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Lawrence Lessig, 2006 - Law - 410 pages
3 Reviews
There’s a common belief that cyberspace cannot be regulated-that it is, in its very essence, immune from the government’s (or anyone else’s) control.Code, first published in 2000, argues that this belief is wrong. It is not in the nature of cyberspace to be unregulab≤ cyberspace has no "nature.” It only has code-the software and hardware that make cyberspace what it is. That code can create a place of freedom-as the original architecture of the Net did-or a place of oppressive control. Under the influence of commerce, cyberspace is becoming a highly regulable space, where behavior is much more tightly controlled than in real space. But that’s not inevitable either. We can-we must-choose what kind of cyberspace we want and what freedoms we will guarantee. These choices are all about architecture: about what kind of code will govern cyberspace, and who will control it. In this realm, code is the most significant form of law, and it is up to lawyers, policymakers, and especially citizens to decide what values that code embodies. Since its original publication, this seminal book has earned the status of a minor classic. This second edition, or Version 2.0, has been prepared through the author’s wiki, a web site that allows readers to edit the text, making this the first reader-edited revision of a popular book.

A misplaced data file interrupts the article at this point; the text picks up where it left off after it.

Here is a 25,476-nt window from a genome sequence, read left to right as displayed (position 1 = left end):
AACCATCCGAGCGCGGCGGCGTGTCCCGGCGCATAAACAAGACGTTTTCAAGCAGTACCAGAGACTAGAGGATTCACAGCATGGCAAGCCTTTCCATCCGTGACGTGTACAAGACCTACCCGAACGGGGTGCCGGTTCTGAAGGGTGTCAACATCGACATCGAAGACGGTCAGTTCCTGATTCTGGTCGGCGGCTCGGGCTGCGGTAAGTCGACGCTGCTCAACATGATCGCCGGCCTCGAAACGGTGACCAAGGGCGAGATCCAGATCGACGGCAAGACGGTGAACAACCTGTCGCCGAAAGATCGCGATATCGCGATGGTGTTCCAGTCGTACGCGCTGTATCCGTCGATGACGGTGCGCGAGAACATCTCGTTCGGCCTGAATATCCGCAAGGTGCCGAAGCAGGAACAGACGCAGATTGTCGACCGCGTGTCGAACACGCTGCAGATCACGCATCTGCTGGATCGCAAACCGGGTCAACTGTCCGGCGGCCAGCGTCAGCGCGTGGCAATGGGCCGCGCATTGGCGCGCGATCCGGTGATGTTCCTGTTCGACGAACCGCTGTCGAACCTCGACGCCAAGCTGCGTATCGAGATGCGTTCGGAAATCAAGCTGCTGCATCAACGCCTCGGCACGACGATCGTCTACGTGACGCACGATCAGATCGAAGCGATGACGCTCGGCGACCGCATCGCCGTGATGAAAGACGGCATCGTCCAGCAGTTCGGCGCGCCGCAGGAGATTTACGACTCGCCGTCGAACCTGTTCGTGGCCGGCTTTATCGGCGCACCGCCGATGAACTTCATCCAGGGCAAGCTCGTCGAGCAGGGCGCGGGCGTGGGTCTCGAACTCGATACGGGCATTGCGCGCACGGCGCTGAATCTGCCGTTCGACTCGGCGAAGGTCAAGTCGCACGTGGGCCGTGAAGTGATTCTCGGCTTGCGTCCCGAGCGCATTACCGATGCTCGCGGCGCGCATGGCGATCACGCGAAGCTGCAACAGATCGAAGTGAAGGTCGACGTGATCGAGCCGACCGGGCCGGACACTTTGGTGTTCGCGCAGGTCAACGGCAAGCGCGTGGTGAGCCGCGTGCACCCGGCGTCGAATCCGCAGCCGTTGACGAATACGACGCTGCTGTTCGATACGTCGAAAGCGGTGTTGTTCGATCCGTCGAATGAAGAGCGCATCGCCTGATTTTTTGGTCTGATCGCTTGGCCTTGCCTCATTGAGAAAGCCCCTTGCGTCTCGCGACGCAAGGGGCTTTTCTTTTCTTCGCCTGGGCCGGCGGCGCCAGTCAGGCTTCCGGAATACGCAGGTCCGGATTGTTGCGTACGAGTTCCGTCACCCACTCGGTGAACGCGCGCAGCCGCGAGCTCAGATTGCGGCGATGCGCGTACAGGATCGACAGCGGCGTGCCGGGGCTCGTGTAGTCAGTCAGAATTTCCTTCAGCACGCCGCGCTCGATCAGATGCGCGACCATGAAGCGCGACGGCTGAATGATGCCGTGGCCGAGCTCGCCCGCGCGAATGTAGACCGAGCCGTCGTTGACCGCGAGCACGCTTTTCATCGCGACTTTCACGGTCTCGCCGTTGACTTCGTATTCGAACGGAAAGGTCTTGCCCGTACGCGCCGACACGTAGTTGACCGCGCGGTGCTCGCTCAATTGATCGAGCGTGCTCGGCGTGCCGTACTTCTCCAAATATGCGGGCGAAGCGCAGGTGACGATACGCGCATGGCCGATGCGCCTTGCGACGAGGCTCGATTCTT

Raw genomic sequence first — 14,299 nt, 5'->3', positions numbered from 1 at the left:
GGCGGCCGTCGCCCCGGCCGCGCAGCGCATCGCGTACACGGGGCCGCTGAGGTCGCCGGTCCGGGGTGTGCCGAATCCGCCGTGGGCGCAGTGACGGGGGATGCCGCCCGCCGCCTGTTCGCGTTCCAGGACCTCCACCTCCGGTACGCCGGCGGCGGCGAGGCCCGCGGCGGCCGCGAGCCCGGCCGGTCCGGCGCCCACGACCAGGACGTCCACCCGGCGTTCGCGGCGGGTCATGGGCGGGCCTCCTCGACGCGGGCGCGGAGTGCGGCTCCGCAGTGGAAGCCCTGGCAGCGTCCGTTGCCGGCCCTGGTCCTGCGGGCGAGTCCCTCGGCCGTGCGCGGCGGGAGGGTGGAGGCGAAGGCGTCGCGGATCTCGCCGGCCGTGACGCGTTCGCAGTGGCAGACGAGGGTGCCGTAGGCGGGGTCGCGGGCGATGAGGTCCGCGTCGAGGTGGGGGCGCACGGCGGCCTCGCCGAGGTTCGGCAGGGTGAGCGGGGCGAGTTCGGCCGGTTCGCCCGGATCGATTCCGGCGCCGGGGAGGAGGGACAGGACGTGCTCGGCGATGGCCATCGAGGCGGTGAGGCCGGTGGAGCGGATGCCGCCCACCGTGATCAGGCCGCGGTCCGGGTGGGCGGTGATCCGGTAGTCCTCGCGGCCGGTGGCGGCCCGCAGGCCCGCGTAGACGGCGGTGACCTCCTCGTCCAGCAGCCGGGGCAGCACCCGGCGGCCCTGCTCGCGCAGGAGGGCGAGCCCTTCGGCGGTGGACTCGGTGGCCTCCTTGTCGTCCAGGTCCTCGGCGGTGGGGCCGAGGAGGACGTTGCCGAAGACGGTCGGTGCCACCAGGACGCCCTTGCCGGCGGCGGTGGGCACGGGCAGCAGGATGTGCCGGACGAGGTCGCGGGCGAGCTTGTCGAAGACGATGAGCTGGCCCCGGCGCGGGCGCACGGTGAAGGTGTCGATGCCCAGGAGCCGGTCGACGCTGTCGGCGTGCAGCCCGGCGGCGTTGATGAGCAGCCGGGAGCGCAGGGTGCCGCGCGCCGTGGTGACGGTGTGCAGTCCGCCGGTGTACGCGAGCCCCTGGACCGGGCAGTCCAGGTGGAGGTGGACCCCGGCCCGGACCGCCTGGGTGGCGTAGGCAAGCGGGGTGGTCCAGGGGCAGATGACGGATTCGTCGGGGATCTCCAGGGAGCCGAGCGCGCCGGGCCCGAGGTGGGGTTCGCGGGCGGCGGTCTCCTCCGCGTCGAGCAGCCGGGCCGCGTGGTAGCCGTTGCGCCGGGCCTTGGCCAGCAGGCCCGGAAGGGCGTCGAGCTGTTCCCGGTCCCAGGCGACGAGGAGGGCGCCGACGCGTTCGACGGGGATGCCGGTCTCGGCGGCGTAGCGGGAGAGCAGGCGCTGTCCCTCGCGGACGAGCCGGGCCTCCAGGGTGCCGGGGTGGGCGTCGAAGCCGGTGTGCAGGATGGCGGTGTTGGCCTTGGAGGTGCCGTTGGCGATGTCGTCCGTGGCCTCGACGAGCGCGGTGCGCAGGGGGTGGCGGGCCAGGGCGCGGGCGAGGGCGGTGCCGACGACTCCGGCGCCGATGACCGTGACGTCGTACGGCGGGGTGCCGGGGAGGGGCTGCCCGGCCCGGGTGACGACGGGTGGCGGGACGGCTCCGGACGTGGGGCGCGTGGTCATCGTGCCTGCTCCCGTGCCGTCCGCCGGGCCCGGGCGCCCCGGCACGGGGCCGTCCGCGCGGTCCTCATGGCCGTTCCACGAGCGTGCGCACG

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User Review  - tyroeternal - LibraryThing

Code is a great book on the regulation of cyberspace. There is no dancing around the point that it is a tedious read. Keeping my focus till the end was difficult, but it was worth finishing. Lessig ... Read full review

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User Review  - jaygheiser - LibraryThing

Brilliant book. Wonder what an update would look like. Important concept on how risk can be reduced, what controls does a system exert: Regulations, Norms, Architecture, and Market. This idea can be played out in lots of other contexts. Read full review

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About the author (2006)

Lawrence Lessig is a professor at Stanford Law School and founder of the school's Center for the Internet and Society. After clerking for Judge Richard Posner on the 7th Circuit Court of Appeals and for Justice Antonin Scalia on the U.S. Supreme Court, he served on the faculties of the University of Chicago, Yale Law School, and Harvard Law School before moving to Stanford. He represented the web site developer Eric Eldred before the Supreme Court in Ashcroft v. Eldred, a landmark case challenging the Sonny Bono Copyright Term Extension Act. His other books are Free Culture and The Future of Ideas. Lessig also chairs the Creative Commons project and serves on the board of the Electronic Frontier Foundation. In 2002 he was named one of Scientific American's Top 50 Visionaries. He lives in Palo Alto, California.

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